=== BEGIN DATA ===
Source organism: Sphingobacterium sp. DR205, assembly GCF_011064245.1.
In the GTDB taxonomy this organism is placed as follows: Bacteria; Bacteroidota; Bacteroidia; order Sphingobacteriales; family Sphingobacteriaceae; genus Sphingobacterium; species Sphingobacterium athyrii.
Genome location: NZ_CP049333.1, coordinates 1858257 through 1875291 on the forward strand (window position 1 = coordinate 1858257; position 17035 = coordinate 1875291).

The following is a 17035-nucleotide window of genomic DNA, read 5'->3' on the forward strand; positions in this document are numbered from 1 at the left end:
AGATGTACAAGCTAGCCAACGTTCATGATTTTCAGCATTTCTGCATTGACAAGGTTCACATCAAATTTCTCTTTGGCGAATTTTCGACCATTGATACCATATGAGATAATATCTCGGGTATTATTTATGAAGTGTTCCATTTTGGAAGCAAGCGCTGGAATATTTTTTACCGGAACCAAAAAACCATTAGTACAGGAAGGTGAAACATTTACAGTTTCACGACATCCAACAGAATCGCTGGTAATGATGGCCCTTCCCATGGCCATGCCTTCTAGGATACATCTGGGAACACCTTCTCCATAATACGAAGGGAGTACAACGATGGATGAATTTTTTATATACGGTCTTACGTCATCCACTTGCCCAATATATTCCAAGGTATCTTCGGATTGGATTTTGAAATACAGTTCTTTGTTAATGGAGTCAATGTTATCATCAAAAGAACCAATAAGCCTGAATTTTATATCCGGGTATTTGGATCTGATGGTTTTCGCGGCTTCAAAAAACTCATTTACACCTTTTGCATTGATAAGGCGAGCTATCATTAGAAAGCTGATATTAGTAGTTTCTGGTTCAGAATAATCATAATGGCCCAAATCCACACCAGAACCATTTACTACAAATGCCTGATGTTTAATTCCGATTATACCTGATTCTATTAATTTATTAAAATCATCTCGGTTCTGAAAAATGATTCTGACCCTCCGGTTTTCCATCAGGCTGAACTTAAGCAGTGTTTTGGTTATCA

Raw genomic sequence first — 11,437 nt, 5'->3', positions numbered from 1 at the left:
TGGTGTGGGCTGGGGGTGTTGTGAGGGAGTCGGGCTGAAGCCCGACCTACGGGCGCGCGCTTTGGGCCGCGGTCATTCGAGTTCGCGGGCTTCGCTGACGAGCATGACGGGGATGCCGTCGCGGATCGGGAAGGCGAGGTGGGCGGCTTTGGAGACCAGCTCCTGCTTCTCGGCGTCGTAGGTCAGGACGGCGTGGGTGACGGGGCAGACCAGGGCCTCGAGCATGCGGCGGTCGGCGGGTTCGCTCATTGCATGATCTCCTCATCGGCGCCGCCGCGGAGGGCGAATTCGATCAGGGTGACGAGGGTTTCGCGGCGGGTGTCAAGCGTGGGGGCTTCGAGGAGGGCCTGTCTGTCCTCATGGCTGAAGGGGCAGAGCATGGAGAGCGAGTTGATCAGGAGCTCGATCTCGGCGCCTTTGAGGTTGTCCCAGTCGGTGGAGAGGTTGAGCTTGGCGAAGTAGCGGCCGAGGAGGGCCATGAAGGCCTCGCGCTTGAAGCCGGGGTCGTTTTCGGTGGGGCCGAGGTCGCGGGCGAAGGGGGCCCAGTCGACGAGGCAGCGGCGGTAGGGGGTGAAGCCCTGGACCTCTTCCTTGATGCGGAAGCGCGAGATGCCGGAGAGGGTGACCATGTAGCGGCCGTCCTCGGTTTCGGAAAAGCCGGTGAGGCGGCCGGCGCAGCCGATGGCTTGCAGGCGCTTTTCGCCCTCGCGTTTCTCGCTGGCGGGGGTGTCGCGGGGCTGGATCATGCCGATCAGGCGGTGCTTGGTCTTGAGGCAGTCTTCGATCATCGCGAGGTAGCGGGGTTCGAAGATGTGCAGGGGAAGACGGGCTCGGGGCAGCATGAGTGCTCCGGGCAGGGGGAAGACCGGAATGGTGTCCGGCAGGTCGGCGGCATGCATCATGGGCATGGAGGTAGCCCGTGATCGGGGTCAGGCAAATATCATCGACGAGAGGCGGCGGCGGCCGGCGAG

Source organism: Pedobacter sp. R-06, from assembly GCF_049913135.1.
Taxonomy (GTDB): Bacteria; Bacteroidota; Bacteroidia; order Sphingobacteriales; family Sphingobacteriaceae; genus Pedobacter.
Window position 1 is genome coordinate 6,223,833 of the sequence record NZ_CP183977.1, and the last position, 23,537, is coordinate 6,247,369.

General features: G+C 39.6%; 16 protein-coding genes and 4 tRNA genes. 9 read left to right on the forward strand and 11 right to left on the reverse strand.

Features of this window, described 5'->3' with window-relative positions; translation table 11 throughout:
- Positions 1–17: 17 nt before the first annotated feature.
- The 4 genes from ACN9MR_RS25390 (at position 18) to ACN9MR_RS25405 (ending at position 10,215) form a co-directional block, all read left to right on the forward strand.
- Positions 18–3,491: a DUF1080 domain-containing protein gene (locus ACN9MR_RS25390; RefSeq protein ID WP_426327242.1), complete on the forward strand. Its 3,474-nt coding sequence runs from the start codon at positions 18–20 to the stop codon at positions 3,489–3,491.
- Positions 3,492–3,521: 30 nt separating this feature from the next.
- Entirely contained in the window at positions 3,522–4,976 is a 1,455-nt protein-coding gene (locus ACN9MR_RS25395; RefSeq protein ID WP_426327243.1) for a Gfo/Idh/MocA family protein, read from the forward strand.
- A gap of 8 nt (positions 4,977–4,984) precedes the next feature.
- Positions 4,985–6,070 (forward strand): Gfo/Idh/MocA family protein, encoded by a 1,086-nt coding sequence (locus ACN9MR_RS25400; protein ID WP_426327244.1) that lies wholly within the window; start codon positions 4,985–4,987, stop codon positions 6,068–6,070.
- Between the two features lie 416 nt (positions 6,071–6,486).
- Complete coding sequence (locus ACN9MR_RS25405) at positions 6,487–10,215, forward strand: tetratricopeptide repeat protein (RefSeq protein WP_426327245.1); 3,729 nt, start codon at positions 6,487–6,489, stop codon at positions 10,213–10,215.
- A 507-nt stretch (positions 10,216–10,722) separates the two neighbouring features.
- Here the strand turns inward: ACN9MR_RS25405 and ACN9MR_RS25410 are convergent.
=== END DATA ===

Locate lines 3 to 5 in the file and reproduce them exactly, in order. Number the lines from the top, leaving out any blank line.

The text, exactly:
Genome location: NZ_CP049333.1, coordinates 1858257 through 1875291 on the forward strand (window position 1 = coordinate 1858257; position 17035 = coordinate 1875291).

The following is a 17035-nucleotide window of genomic DNA, read 5'->3' on the forward strand; positions in this document are numbered from 1 at the left end:
AGATGTACAAGCTAGCCAACGTTCATGATTTTCAGCATTTCTGCATTGACAAGGTTCACATCAAATTTCTCTTTGGCGAATTTTCGACCATTGATACCATATGAGATAATATCTCGGGTATTATTTATGAAGTGTTCCATTTTGGAAGCAAGCGCTGGAATATTTTTTACCGGAACCAAAAAACCATTAGTACAGGAAGGTGAAACATTTACAGTTTCACGACATCCAACAGAATCGCTGGTAATGATGGCCCTTCCCATGGCCATGCCTTCTAGGATACATCTGGGAACACCTTCTCCATAATACGAAGGGAGTACAACGATGGATGAATTTTTTATATACGGTCTTACGTCATCCACTTGCCCAATATATTCCAAGGTATCTTCGGATTGGATTTTGAAATACAGTTCTTTGTTAATGGAGTCAATGTTATCATCAAAAGAACCAATAAGCCTGAATTTTATATCCGGGTATTTGGATCTGATGGTTTTCGCGGCTTCAAAAAACTCATTTACACCTTTTGCATTGATAAGGCGAGCTATCATTAGAAAGCTGATATTAGTAGTTTCTGGTTCAGAATAATCATAATGGCCCAAATCCACACCAGAACCATTTACTACAAATGCCTGATGTTTAATTCCGATTATACCTGATTCTATTAATTTATTAAAATCATCTCGGTTCTGAAAAATGATTCTGACCCTCCGGTTTTCCATCAGGCTGAACTTAAGCAGTGTTTTGGTTATCA